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ECPR Standing Group on the European Union 10th Biennial Conference LUISS, Rome

Does Politicisation Matter for EU Representation? A Comparison of Four European Parliament Elections

European Politics
European Union
Political Parties
Comparative Perspective
Public Opinion
Sofia Vasilopoulou
University of York
Sofia Vasilopoulou
University of York
Katjana Gattermann
University of Amsterdam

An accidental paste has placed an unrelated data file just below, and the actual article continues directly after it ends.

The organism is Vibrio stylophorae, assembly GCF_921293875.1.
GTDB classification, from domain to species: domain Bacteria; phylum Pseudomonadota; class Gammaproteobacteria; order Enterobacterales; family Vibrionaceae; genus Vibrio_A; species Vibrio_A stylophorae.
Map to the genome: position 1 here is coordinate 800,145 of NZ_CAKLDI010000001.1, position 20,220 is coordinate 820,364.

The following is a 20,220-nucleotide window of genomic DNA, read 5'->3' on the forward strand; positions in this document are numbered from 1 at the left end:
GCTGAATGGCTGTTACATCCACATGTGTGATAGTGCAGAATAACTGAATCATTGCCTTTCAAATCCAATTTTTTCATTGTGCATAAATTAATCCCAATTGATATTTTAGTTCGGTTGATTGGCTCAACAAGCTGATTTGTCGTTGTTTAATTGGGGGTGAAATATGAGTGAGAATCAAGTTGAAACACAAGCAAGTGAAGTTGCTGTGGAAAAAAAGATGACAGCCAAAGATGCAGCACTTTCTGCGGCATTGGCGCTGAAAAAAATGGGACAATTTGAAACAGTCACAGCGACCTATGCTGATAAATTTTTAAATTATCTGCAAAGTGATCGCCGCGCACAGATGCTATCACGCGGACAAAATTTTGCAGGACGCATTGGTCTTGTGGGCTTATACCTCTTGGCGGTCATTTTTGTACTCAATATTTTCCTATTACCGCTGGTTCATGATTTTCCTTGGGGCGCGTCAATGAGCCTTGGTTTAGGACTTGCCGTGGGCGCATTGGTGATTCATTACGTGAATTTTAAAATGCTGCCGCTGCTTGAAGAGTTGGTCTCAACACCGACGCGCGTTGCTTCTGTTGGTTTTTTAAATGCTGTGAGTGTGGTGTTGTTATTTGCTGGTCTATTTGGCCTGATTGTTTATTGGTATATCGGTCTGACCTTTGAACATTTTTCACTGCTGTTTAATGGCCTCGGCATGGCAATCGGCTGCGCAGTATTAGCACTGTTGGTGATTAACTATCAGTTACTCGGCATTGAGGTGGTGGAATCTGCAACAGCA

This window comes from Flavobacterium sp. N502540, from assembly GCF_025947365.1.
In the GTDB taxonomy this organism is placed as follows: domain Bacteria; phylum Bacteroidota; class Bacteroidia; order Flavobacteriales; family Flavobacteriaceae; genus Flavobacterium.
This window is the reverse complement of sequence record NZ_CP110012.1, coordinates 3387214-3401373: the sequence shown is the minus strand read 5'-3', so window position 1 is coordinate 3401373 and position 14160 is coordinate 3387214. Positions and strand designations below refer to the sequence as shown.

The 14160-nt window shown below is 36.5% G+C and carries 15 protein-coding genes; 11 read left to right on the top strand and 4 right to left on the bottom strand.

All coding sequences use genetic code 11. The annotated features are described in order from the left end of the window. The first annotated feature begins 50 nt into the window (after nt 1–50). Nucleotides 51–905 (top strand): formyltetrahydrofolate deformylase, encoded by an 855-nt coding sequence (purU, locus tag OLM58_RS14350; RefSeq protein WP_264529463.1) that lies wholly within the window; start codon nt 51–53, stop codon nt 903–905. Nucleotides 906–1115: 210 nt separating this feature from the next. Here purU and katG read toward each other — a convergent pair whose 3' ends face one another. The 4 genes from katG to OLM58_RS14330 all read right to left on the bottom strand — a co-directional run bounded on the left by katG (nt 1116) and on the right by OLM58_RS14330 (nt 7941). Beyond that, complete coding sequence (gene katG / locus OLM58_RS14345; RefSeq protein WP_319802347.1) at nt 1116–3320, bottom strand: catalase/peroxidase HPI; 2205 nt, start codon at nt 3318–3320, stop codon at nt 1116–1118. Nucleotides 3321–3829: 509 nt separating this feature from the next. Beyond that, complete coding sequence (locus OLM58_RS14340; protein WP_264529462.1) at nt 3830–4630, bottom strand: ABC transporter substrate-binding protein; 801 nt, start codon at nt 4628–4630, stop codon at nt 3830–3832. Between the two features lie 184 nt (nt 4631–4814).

The recent European crisis has been accompanied by the growing politicization of the European Union (EU). The effect of politicisation on the EU’s democratic deficit is contested in academic literature. On the one hand, key thinkers of European integration have considered politicisation to be a key force behind the legitimacy of the European project. On the other hand, given that politicisation is not uniform and tends to be driven by Eurosceptic and -often- radical voices, EU contestation does not necessarily lead to greater EU support and serves as a constraint to the progress of European integration. This paper seeks to advance this debate by empirically testing the effect of EU politicisation on political representation in the European Parliament (EP). We specifically analyse party-voter ideological congruence, i.e. the extent to which parties share the policy preferences of their voters during four EP elections (1999, 2004, 2009 and 2014) on the EU and left-right dimensions. We examine the diverging and often conflicting strategic incentives political parties are faced with in different contexts of EU politicization and how these may be translated into party-voter opinion congruence. We thus contribute to the literature on EU politics and party competition against a background of rising Euroscepticism and citizen dissatisfaction with EU politics and political parties. Our findings point to the limited effect of politicization upon EU representation, bringing new cross-temporal and cross-national empirical evidence to this topic.
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